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yannis

Titles In Links Indexed?

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While checking some results for fisicx recent post, I came across this:

 

bbc.jpg

 

As you can see, either the parser left the title= in by mistake or more likely the title is left in and indexed! (see the first snippet!)

 

 

Yannis

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I suppose the age old follow up question is does google give any weight to the title attribute in its ranking algoritm? Or does it just index titles as well looking aout for spammers that stuff the attribute with all kinds of keywords?

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The title attribute on BBC doesn't have the " on them, so I'd guess that Google ate that up as text. Theoretically speaking, if G read it as a title attribute, it wouldn't be displaying the "title=" part, but would focus on the content.

 

(Edit: Actually, the title= piece was in the meta description, so Google used it.)

 

From the old "does G consider title attribute" discussion, I vaguely recall that it doesn't. Same for images, as far as I recall.

Edited by A.N.Onym

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Ahhh good spot Yuri...

 

Although I have seen alot of 'old skool' applications (in ASP anyway) where the developers have written whole pages (Tables, links, forms etc...) all without "" seperating the attribute from the value - So I'm not sure why its just decided to do read it like that on this title att :wacko:

 

Ahhh the wonders of the mystic algorithms hey...

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Browsers don't need "s to display content for you.

 

I just looked again closely and noticed that that title= piece without the "s is actually in the meta description. Apparently, BBC itself put it there, so Google simply trusted the site and used it.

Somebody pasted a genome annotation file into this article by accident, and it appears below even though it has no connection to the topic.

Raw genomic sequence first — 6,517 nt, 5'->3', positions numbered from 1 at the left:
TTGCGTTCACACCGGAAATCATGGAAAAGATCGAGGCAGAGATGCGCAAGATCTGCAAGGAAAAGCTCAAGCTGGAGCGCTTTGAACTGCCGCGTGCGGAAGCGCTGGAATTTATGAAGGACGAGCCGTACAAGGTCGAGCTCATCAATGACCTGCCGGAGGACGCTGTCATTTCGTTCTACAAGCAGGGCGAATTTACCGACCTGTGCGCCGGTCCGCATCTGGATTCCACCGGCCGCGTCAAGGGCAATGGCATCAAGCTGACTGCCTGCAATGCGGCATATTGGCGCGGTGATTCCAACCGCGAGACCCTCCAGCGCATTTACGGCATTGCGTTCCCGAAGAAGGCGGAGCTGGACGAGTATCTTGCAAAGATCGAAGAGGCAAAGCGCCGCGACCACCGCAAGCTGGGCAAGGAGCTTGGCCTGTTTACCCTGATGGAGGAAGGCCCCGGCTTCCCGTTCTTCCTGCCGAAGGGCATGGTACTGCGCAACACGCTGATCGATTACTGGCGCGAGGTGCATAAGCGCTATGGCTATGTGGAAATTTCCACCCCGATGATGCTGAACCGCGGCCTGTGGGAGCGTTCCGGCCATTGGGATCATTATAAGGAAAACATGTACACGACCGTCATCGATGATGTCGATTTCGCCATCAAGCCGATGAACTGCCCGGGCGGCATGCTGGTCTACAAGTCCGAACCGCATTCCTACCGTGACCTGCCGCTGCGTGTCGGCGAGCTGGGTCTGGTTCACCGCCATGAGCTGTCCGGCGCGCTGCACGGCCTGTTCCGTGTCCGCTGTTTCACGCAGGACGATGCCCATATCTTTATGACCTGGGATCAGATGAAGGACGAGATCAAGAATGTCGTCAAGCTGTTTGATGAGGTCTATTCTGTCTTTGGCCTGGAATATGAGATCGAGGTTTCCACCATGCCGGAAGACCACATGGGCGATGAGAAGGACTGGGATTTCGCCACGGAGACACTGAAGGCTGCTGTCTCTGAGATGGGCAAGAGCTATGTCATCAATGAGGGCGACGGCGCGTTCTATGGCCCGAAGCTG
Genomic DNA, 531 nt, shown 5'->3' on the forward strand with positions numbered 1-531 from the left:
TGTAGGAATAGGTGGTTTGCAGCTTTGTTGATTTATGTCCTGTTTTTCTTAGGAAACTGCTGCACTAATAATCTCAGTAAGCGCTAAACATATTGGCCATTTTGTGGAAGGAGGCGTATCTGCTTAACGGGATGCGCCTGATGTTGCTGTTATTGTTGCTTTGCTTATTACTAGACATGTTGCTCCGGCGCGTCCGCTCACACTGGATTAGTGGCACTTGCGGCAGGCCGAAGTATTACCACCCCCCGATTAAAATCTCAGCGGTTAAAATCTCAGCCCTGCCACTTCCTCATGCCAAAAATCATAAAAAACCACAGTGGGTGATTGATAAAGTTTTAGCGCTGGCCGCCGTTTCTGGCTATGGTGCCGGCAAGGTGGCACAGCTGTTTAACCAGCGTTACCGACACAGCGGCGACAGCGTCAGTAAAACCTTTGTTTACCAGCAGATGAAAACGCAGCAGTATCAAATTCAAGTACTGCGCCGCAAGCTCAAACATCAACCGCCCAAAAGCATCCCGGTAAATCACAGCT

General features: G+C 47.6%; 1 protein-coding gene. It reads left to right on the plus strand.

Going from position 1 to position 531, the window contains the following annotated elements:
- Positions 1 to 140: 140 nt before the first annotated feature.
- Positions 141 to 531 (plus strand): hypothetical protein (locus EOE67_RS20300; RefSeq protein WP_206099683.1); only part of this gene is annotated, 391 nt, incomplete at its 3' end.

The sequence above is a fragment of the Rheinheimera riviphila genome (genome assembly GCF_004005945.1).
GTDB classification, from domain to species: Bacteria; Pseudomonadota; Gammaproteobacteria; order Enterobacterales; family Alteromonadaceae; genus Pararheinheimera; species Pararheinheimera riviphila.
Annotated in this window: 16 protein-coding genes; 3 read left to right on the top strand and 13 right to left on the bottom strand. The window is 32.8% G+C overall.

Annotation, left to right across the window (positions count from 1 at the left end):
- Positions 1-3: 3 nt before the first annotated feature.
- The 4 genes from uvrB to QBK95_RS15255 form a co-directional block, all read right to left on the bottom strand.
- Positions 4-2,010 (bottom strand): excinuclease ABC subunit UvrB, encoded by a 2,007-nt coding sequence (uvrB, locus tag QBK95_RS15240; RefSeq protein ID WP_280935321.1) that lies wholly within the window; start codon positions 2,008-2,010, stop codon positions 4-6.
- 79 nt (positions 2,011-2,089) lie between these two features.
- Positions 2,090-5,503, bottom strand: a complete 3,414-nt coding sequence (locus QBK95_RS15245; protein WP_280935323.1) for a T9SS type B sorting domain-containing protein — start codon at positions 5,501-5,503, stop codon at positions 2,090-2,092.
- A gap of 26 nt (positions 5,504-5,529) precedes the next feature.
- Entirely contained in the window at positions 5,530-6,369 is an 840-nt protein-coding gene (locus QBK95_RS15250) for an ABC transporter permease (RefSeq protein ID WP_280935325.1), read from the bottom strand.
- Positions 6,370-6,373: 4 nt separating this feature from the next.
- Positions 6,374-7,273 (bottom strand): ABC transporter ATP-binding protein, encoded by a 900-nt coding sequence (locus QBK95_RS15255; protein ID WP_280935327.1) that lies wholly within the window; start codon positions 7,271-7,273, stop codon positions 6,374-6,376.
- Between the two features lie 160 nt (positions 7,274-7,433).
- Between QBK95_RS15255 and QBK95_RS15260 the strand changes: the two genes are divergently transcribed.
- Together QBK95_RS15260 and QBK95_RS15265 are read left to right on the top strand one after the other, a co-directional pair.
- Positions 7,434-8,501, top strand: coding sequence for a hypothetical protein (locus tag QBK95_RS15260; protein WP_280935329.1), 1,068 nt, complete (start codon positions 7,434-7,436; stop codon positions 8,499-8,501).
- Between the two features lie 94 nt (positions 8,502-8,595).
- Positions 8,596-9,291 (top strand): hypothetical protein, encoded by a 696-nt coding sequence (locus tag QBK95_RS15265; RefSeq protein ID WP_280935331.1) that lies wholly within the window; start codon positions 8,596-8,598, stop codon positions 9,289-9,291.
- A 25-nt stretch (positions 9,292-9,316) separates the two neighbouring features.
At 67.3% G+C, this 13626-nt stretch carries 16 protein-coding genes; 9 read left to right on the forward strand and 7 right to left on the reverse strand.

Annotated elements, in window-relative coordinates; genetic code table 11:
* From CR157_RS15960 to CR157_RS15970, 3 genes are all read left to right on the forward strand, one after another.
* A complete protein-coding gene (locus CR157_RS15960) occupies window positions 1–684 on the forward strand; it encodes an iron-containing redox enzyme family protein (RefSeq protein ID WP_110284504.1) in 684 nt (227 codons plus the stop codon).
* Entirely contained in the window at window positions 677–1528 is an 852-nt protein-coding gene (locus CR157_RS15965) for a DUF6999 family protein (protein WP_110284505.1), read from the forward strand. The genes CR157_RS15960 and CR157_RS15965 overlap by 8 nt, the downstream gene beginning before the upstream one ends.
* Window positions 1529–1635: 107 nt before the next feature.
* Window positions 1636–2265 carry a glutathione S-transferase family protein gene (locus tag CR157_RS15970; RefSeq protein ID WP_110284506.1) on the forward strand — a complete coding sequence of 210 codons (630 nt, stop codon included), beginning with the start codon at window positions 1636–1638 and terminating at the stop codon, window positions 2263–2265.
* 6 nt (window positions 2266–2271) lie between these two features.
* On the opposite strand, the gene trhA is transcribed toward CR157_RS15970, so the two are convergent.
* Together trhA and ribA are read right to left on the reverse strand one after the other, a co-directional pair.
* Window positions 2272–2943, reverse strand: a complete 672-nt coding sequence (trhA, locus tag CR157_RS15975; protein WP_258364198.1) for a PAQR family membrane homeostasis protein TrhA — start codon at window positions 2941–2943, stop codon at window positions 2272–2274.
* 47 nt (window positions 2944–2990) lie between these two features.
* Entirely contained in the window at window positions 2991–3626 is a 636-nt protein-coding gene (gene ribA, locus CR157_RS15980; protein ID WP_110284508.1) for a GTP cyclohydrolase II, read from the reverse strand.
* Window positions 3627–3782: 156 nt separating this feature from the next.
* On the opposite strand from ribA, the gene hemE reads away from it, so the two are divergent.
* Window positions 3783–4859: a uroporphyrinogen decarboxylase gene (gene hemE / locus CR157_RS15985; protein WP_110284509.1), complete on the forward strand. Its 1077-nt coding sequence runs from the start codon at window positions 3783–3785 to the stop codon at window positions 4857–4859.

In the actual document, the "s are present.

Edited by A.N.Onym

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That would explain it.. Good hunting Yuri ;-)

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Just to clarify here is the link to the bbc page.

 

The screenshot was captured as part of a query.

 

Lee the BBC designers had the inverted commas. The html seems quite standard. The Google algorithm left the text in as well as the title= (as this can be removed with fairly easily), I presume it was left in intentionally.

 

The snippet WAS NOT PART OF ANY META. It was part of the page. proving that if there is no meta description Google will pick up relevant text from the page.

 

Two conclusions:

 

(01) Include titles into your links. Google treats them as part of page text (in my opinion they gain an equivalent weight to about anchor text).

 

or

 

(02) Google programmers are struggling with their regex! Highly unlikely.

 

 

 

Yannis

Edited by yannis

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Hmmm so it takes another twist... :wacko: ... I do love threads like this!

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Sorry, Yannis, but how do you explain this

<meta name="description" content="See Section 13: Editorial Integrity for guidance on

/guidelines/editorialguidelines/onguide/editorial/linkstoexternal.shtml title=links to external sites >links to external sites and Section 8:

/guidelines/editorialguidelines/onguide/harm/harma..." />

It looks like a meta description to me. And, in fact, your screenshot shows the meta description from the very beginning to the moment, when it either hit a character limit or encountered a >.

Edited by A.N.Onym

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